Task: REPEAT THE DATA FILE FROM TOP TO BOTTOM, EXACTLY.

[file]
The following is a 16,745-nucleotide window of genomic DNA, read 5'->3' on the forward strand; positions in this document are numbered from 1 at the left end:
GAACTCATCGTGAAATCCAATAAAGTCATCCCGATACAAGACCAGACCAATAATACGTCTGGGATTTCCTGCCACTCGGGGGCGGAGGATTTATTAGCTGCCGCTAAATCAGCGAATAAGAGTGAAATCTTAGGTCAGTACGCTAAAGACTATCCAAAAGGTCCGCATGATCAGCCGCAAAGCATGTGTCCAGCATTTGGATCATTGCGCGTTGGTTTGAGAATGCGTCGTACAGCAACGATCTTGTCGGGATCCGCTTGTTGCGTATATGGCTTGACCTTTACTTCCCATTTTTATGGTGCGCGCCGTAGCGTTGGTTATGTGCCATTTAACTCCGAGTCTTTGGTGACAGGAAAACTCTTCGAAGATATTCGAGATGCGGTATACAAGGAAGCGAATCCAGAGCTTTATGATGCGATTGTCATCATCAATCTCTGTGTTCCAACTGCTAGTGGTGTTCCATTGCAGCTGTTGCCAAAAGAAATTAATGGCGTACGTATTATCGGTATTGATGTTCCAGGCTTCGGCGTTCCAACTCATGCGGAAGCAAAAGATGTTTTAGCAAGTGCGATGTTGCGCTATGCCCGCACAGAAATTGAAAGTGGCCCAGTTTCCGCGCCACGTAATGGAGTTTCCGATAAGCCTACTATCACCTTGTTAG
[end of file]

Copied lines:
The following is a 16,745-nucleotide window of genomic DNA, read 5'->3' on the forward strand; positions in this document are numbered from 1 at the left end:
GAACTCATCGTGAAATCCAATAAAGTCATCCCGATACAAGACCAGACCAATAATACGTCTGGGATTTCCTGCCACTCGGGGGCGGAGGATTTATTAGCTGCCGCTAAATCAGCGAATAAGAGTGAAATCTTAGGTCAGTACGCTAAAGACTATCCAAAAGGTCCGCATGATCAGCCGCAAAGCATGTGTCCAGCATTTGGATCATTGCGCGTTGGTTTGAGAATGCGTCGTACAGCAACGATCTTGTCGGGATCCGCTTGTTGCGTATATGGCTTGACCTTTACTTCCCATTTTTATGGTGCGCGCCGTAGCGTTGGTTATGTGCCATTTAACTCCGAGTCTTTGGTGACAGGAAAACTCTTCGAAGATATTCGAGATGCGGTATACAAGGAAGCGAATCCAGAGCTTTATGATGCGATTGTCATCATCAATCTCTGTGTTCCAACTGCTAGTGGTGTTCCATTGCAGCTGTTGCCAAAAGAAATTAATGGCGTACGTATTATCGGTATTGATGTTCCAGGCTTCGGCGTTCCAACTCATGCGGAAGCAAAAGATGTTTTAGCAAGTGCGATGTTGCGCTATGCCCGCACAGAAATTGAAAGTGGCCCAGTTTCCGCGCCACGTAATGGAGTTTCCGATAAGCCTACTATCACCTTGTTAG